Titolo della tesi: Novel Platform for Sewage Sludge Valorisation: Integrating pre-treatments with Anaerobic Bioleaching and Digestion
Wastewater treatment plants (WWTPs) have become crucial elements for the bioeconomy - mainly through energy and matter recovery as an element of sustainable development. Moreover, wastewater treatment generates a significant amount of sewage sludge as by-product. After dewatering and stabilization processes (i.e., anaerobic digestion) sludge can be further used in agriculture and other reuse, can be incinerated, or reach landfills. The land application route is considered the most virtuous option for sewage sludge destination, taking into consideration a series of criteria such as practicability, affordability, sustainability, and acceptability. Sewage sludge comprises both organic carbon and nutrients, but could contain toxic metals, organic micropollutants and pathogens, too. In order to minimize environmental and health consequences, the sludge needs proper treatment and processing. Sludge utilization in agriculture is currently regulated by the limits of heavy metals specified in the old European Directive 86/278, namely cadmium, copper, mercury, lead and zinc, which results unsuitable to prevent risks on vegetation, animals, and humans. Sev¬eral EU Member States introduced limit values for other ele¬ments. For example, Italy recently introduced the limit for arsenic, selenium, beryllium and for hexavalent chromium. Therefore, for sludge land application, a decontamination treatment could be necessary. On the other hand, most metals considered toxic to ecosystem organisms and regulated in biosolids that are land applied have significant potential economic value. Thus, recovering metals could be an economic and environmental opportunity.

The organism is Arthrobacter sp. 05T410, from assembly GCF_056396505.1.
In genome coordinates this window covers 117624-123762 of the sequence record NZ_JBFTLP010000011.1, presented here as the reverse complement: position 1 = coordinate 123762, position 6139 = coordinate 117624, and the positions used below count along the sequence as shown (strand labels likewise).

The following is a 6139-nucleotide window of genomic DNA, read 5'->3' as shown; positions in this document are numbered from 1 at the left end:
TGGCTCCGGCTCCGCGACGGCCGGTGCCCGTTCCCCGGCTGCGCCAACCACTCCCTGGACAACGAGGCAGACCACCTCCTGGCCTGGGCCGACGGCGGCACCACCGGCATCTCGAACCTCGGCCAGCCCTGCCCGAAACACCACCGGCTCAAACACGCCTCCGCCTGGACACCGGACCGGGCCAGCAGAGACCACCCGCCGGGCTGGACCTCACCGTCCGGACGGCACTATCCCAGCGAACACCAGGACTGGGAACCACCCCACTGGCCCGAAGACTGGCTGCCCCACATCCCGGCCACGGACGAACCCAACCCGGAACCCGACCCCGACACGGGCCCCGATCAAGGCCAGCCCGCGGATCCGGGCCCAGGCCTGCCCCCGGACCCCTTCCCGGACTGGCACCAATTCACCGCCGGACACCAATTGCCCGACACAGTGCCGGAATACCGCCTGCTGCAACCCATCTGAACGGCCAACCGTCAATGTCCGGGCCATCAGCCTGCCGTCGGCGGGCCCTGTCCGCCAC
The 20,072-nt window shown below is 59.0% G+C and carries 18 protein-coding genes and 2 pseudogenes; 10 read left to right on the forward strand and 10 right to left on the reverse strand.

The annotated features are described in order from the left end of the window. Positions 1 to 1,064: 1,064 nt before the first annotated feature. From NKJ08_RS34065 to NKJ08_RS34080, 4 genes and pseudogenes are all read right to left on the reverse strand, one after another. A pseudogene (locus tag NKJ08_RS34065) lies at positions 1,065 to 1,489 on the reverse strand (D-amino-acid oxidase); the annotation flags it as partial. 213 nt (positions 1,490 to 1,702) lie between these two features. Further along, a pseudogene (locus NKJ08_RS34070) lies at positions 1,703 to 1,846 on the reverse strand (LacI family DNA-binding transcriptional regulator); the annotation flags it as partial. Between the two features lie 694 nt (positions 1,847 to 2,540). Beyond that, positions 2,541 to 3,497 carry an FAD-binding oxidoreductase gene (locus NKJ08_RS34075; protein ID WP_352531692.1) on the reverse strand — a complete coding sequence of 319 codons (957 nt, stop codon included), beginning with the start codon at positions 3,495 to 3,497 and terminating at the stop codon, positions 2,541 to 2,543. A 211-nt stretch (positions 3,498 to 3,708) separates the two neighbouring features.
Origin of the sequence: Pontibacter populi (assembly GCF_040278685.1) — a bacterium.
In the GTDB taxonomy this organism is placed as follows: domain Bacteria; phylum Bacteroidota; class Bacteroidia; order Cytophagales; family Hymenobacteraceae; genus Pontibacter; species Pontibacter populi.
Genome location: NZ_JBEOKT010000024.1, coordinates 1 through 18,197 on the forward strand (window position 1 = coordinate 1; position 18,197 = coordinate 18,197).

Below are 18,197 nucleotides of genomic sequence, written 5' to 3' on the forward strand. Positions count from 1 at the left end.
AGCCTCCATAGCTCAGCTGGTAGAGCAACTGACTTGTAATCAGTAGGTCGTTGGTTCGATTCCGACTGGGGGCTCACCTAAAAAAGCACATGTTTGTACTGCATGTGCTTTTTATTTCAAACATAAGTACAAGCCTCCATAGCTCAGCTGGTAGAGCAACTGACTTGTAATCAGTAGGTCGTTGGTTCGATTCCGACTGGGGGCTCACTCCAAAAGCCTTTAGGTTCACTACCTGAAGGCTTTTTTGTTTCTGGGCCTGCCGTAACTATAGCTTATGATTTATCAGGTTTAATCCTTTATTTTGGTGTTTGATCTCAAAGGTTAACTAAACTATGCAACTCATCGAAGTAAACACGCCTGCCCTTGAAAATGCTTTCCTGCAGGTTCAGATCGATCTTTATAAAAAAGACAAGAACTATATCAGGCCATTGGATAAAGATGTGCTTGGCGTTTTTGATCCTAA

Based on these considerations, a strategical approach on a cascade biorefinery platform to enhance hydrolysis and bioleaching of metals from municipal sludge, together with the production of VFAs, EPS and methane is here presented and investigated. The waste activated sludge (WAS), after appropriate pre-treatment, is subjected to a short fermentation phase in order to favour metals and organics solubilization, and acidification. Thus, the effluent stream, containing soluble metals, soluble EPS and volatile fatty acids, could be valorised (i) to produce methane with high yields due to the presence of bioavailable VFAs and trace metals, or (ii) to produce a decontaminated digestate by removing toxic elements (i.e., As, Se, Be) from the supernatant; (iii) to recover VFAs (to be commercialized or transformed into medium chain fatty acids, with high economic value), EPS and metals.
The feedstock used for this work, was a real waste activated sludge sampled along the entire study from one of the four WWTPs serving the city of Rome presented a total metal concentration that ranged over 4 orders of magnitude from ~107 μg kg-1 dry wt for Al, Fe and P, elements with high economic potential to 103 μg kg-1 dry wt for Cd, Co, and Sb. Relevant concentration of As and Se, potentially toxic metalloids, in the investigated WAS could be ascribed to the input from natural backgrounds sources typically of Central Italy territory, affecting also the biosolids quality to be disposed of.